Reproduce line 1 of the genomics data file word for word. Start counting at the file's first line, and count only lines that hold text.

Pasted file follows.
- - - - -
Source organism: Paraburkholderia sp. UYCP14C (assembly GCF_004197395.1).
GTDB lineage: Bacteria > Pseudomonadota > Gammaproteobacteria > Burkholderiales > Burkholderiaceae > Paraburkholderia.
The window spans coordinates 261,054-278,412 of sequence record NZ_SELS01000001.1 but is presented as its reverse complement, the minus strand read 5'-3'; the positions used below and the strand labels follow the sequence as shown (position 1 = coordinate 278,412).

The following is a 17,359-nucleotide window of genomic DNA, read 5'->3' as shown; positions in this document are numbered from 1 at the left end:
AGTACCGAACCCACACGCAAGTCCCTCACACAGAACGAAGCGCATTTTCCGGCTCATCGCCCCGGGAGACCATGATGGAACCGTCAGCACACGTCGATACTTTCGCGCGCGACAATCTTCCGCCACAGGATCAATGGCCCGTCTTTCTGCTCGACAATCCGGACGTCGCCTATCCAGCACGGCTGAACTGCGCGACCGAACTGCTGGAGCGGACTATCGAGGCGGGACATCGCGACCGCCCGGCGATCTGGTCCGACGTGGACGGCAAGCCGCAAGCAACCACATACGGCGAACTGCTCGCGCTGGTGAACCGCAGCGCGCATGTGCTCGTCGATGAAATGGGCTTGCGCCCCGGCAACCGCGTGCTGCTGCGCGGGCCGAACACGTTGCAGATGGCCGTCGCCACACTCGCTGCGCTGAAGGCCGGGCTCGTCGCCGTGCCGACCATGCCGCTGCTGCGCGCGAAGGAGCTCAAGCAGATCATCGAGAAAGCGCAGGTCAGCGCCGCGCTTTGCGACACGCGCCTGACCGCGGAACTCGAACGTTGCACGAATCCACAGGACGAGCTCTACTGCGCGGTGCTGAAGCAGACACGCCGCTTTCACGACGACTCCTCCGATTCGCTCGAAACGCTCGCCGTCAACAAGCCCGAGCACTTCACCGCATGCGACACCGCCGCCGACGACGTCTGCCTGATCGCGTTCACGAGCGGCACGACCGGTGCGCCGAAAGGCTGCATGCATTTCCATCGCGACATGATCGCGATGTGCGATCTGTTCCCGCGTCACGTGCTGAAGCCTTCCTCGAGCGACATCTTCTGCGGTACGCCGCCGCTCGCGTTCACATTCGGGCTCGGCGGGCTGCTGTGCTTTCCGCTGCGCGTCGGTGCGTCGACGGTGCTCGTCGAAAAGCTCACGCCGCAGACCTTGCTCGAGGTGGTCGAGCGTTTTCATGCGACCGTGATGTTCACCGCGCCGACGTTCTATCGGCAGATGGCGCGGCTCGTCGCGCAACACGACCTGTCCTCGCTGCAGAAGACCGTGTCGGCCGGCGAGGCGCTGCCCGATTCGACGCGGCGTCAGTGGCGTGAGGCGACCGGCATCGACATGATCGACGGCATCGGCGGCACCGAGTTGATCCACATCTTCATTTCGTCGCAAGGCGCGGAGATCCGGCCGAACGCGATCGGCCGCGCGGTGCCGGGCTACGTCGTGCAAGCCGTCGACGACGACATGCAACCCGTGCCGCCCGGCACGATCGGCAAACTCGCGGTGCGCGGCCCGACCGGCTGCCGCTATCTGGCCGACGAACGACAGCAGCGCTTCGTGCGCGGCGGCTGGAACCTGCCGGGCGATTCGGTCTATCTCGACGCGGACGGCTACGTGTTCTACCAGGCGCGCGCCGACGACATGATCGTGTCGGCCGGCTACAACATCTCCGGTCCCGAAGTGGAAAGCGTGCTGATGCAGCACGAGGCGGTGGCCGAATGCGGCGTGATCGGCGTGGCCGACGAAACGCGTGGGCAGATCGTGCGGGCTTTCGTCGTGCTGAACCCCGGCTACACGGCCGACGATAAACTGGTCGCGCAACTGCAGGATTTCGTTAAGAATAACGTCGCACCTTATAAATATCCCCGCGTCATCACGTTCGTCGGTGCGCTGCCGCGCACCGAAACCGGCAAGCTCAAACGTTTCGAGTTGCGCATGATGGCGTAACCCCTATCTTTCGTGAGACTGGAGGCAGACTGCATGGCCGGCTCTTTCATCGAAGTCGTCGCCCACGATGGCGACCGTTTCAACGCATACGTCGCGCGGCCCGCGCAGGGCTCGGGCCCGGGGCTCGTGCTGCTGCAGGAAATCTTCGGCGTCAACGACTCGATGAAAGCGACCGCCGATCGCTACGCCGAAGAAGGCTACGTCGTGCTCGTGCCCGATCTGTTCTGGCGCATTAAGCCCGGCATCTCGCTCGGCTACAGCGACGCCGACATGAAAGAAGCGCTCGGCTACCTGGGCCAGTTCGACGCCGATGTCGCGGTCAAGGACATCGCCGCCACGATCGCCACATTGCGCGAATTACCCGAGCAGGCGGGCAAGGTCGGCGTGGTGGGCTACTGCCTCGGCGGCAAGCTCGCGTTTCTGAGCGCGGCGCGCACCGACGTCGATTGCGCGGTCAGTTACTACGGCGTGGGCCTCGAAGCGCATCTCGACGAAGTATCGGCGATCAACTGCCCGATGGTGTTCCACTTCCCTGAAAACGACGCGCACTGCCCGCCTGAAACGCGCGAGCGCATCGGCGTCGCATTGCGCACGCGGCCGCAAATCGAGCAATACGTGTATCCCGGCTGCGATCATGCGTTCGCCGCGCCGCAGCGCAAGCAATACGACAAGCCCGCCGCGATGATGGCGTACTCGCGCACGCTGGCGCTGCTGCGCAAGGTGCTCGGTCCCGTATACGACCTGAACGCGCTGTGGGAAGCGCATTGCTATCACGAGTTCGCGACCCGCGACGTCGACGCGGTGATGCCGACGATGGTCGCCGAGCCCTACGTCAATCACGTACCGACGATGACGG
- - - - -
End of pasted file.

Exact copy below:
Source organism: Paraburkholderia sp. UYCP14C (assembly GCF_004197395.1).